Circulating Ang II was increased in PE rats and in rats after Ang II infusion (Figure 1A). OC rats had similar plasma Ang II levels as SD. In contrast to the circulating plasma, local uteroplacental tissue concentration of Ang II was increased in both PE and OC rats (Figure 1B). Ang II infusion did not lead to an increase in uteroplacental Ang II. Thus, PE is a rat model with high uteroplacental and circulating Ang II levels. OC results in solely high uteroplacental Ang II values at term and normal circulating values. Human renin and angiotensinogen (hAogen) mRNA expressions were significantly elevated in the OC and PE uteroplacental units and were undetectable in SD and Ang II (Figure S1, available in the online Data Supplement). hAogen expression was significantly higher in PE compared with OC, especially in the mesometrial triangle. Ang II infusion raised the circulating Ang II values but not the uteroplacental Ang II concentrations.
Blood Pressure, Albuminuria, and Intrauterine Growth Retardation
Telemetric blood pressure measurements showed that mean arterial blood pressure significantly increased PE and Ang II and decreased in OC in the last third of pregnancy. Blood pressure was significantly increased in PE and Ang II compared with SD. Mean arterial blood pressure was significantly decreased in OC versus control (Figure 2A). Albuminuria was present in PE and Ang II–infused rats, but not in OC or SD rats, in the last third of pregnancy (Figure 2B). Placental weight was lower in PE and Ang II–infused rats. OC rats had placental weights no different from SD rats (Figure 2C, left). Fetal body weight was reduced in PE, OC, and Ang II–infused rats (Figure 2C, middle). To further characterize intrauterine growth retardation (IUGR), we investigated the brain:liver ratio in the fetuses. In PE and Ang II–infused rats, we found a reduced liver and preserved brain weight, leading to an increased brain:liver ratio consistent with IUGR (Figure 2C, right). The OC rats had a normal brain:liver weight ratio and a normal placenta weight, so that the criteria for IUGR were not fulfilled, although these rats had pups small for gestational age compared with SD rats. These data indicate that PE-like features and IUGR were only present in the groups with high circulating Ang II levels. However, slow fetal growth without signs of IUGR took place when uteroplacental Ang II was elevated, even with normal circulating Ang II levels.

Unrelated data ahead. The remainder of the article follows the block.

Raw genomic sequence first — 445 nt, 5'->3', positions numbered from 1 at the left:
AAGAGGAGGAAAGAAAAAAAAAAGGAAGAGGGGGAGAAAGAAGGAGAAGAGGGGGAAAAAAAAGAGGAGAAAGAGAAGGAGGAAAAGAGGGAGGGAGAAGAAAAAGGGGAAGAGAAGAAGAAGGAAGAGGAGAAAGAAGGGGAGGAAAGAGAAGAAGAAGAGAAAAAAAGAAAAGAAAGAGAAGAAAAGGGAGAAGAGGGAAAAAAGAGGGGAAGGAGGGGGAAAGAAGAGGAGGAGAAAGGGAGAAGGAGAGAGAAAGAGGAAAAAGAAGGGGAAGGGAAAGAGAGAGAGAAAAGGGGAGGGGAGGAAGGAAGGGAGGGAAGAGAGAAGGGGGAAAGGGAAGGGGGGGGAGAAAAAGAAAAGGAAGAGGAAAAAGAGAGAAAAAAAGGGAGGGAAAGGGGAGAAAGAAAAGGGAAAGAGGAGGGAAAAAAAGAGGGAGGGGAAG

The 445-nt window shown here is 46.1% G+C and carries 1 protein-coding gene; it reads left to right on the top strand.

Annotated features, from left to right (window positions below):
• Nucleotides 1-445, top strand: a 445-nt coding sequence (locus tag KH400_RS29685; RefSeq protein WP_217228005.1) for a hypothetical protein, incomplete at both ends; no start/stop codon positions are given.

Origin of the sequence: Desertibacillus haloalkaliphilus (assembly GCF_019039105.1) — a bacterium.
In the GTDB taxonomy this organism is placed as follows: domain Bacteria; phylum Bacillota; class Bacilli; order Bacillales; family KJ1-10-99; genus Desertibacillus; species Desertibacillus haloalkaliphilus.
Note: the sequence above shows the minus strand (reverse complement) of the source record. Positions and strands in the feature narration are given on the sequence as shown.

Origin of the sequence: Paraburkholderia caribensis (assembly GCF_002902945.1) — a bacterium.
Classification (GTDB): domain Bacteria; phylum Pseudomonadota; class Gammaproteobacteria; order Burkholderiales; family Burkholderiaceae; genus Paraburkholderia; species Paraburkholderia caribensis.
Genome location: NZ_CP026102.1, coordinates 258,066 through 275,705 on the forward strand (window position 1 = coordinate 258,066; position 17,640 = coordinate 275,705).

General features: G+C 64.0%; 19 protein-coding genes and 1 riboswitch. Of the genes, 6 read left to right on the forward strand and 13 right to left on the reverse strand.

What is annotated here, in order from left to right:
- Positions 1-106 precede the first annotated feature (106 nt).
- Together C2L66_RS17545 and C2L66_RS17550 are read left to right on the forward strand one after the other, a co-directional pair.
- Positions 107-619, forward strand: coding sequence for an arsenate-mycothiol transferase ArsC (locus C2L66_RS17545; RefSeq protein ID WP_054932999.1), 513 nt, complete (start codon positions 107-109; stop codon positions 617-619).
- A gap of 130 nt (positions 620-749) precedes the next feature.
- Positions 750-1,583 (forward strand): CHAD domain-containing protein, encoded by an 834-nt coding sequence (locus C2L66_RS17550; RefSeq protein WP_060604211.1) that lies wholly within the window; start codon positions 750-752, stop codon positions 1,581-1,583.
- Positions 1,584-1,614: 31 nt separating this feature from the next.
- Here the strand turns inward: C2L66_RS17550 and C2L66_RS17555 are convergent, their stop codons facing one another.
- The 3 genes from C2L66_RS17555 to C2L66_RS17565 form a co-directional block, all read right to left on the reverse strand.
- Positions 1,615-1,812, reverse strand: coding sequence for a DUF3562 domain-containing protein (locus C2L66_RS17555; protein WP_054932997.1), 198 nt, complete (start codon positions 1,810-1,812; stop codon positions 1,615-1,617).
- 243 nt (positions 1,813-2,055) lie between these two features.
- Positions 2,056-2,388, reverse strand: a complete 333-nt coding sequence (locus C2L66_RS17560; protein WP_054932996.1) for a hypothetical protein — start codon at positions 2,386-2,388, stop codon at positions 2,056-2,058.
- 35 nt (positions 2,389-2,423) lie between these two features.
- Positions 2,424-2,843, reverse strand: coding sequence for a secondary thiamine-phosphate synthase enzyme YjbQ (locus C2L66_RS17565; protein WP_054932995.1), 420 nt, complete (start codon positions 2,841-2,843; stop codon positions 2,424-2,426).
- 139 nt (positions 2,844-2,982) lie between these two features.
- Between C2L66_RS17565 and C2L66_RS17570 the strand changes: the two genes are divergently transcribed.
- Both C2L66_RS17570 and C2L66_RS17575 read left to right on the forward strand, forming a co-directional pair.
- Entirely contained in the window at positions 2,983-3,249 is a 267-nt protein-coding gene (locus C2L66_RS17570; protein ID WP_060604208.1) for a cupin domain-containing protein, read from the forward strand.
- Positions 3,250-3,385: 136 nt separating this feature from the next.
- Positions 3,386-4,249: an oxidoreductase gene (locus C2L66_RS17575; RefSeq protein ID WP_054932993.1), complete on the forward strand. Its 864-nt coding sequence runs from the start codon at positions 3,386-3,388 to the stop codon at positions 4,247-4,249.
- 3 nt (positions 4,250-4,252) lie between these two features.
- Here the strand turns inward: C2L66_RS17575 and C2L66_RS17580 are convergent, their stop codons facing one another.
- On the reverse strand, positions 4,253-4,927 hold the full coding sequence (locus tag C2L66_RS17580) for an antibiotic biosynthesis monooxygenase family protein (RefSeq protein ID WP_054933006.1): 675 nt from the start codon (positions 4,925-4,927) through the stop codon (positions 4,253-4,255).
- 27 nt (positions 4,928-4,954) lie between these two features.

Trophoblast Invasion and Spiral Artery Vascular Remodeling
Endovascular trophoblast invasion was evaluated in the mesometrial triangle in 3 zones according to the immunohistograph picture, which was stained with cytokeratin 7 to identify trophoblasts (Figure 3A, left) and as described earlier.5,13,18⇓⇓ We showed earlier that deep endovascular trophoblast invasion was significantly increased in PE and OC rats, resulting in altered vascular remodeling of spiral arteries (Figure 3A, right).5,13⇓ In contrast, Ang II infusion resulted in a reduced deep-trophoblast invasion in the mesometrial triangle compared with SD controls (Figure 3B, left). Examples of reduced trophoblast invasion by Ang II infusion compared with SD are shown (Figure 3B, right). In accord with alterations in trophoblast invasion, persistence of vascular smooth muscle cells (VSMC) was increased in Ang II–infused compared with SD controls (Figure 3C). We measured the functional consequences of the altered trophoblast and VSMC expression by B-mode Doppler ultrasound (Figure 3D). The measurements showed increased resistance index with Ang II infusion compared with SD controls, indicating that placental blood flow had decreased. We found a decrease in the resistance index in PE rats and OC rats, consistent with our earlier report.13